There’s no guarantee that the Packers radically change their offense in the red zone, or inside the five-yard line, with Hundley in Rodgers’s place. Still, Mike McCarthy knew the risk of Rodgers turning the ball over in the red zone was almost nil. He likely doesn’t have that same level of confidence in Hundley. Plus, given Hundley’s mobility, the team could dial up more designed quarterback runs, and more read-options that end with a carry for Hundley or one of the running backs. All that could lead to fewer passing plays and a reduction in volume, as well as touchdown upside, for Nelson, Adams and Cobb.
Long-distance troubles in Pennsylvania
According to Pro Football Focus, 11 receivers have at least 10 deep targets. Nine of them have caught at least three of those targets, and Stefon Diggs and Brandin Cooks both have catch rates on their deep targets north of 50%. The remaining two have just one deep reception, despite all the opportunity. Every other receiver in the league with at least eight deep targets has hauled in two or more of them. These two receivers, however, have combined for two catches on 21 such targets.
The ignominious duo? Martavis Bryant and Alshon Jeffery.
Jeffery leads the Eagles with 46 targets, 10 of which have traveled at least 20 yards in the air. but he’s caught just one of those for 37 yards. It was also the only one that PFF deemed catchable. This situation is curious because Wentz hasn’t struggled hitting big plays down the field to his other receivers. Take out the 10 deep targets to Jeffery, and Wentz is 9-for-19 for 379 yards, four touchdowns and one pick. His accuracy rate, not including the attempts to Jeffery, is 57.9%, which would be tops in the league, more than a percentage point ahead of Alex Smith. So what’s the difference with Jeffery? He isn’t getting open.
NFL.com’s Next Gen Stats track average yards of separation for receivers. The stat measures the average yards of separation a receiver has created between himself and his primary defender. Among the 128 receivers and tight ends with at least 15 targets this season, Jeffery ranks 126th with 1.7 yards of separation on an average target. The only receivers worse than Jeffery at creating separation this year are Bennie Fowler and Kenny Golladay.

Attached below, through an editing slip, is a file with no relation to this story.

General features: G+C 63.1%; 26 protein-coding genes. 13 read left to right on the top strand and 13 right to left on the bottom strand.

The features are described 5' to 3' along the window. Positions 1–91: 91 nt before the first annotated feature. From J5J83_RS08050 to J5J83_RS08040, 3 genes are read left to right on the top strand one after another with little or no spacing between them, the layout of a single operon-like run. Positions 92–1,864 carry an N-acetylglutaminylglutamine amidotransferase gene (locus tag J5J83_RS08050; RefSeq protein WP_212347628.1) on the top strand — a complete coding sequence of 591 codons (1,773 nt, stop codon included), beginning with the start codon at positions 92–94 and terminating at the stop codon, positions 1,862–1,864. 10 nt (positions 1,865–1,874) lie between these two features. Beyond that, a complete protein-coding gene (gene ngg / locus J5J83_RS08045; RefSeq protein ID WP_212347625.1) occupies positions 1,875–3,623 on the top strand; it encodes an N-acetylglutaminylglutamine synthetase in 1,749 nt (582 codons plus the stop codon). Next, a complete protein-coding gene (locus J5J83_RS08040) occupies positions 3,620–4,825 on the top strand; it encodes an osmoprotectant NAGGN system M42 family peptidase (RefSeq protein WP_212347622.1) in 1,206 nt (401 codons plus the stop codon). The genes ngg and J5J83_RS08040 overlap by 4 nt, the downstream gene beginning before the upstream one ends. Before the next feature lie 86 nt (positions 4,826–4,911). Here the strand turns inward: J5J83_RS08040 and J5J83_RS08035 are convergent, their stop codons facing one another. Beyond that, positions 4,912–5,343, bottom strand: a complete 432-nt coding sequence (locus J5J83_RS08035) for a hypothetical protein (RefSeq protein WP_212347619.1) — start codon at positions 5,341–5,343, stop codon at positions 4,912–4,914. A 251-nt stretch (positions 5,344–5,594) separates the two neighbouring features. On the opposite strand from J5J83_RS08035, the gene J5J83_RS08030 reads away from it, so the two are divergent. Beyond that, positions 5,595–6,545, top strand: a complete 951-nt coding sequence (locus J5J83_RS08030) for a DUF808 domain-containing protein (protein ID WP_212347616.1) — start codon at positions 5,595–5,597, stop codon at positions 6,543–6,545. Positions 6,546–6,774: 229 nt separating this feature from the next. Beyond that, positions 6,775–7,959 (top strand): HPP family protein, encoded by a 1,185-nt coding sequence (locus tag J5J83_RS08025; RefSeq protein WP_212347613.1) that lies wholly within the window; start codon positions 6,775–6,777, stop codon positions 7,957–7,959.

Jeffery was supposed to bring big-play ability to the Eagles offense. So far, he isn’t living up to his end of the bargain, even as the offense soars around him.
Antonio Gates has finally passed the torch
Anyone who watched the Chargers last year could see that not only was Hunter Henry the best tight end on the team, but he also had the skill set to be one of the most dangerous players at the position in the league. Gates maddeningly held him off, leading the team in targets and snaps as he made his way to the all-time touchdown record. He got that record in Week 2, when he scored his 112th career touchdown. It also signaled the changing of the guard.
Gates played 66% of the Chargers snaps in Week 1, compared with 39% for Henry. From Week 2 through Week 4, they played essentially an identical number of snaps every game, within two percentage points of one another all three weeks. The playing time shifted dramatically in Week 5, when Henry played more than three-quarters of the team’s snaps, while Gates was on the field for just more than half. Last week, Henry’s snap rate increased again, this time to a season-high 83%. Gates, meanwhile, held basically steady at 57%.
The Chargers TE1 position officially belongs to Henry, and why wouldn’t it? Henry has three games this season with at least seven targets. In those games, he has 15 receptions for 212 yards and a touchdown. Over the last two weeks, during which he has separated himself from Gates, he has caught eight of 15 targets for 132 yards and a score. Tight ends have produced 23 80-yard games this season—Henry has two of them. The only other players at the position with more than one? That would be Rob Gronkowski, Travis Kelce and Zach Ertz. What is it those three guys have in common? Henry has the talent to join their ranks. Now, he finally has the opportunity, as well.
A silver lining for Amari Cooper owners
There’s no doubt it’s been a bad year so far for Cooper, but there is a silver lining, and it goes beyond the fact that Cooper is obviously far more talented than his stats suggest this season.
Cooper has five targets inside the 10-yard line this season. That has him tied with seven other players for second most in the league, trailing only Jordy Nelson and Dez Bryant, who have six. Cooper has turned just one of those five targets into touchdowns, but the mere fact he’s averaging nearly one target inside the 10 per game is encouraging. On top of that, his five targets represent 50% of Oakland’s total inside the 10-yard line. Bryant is the lone receiver with a greater share of his team’s targets inside the 10, while Cooper and DeAndre Hopkins are the only others with at least five such targets and a 50% share.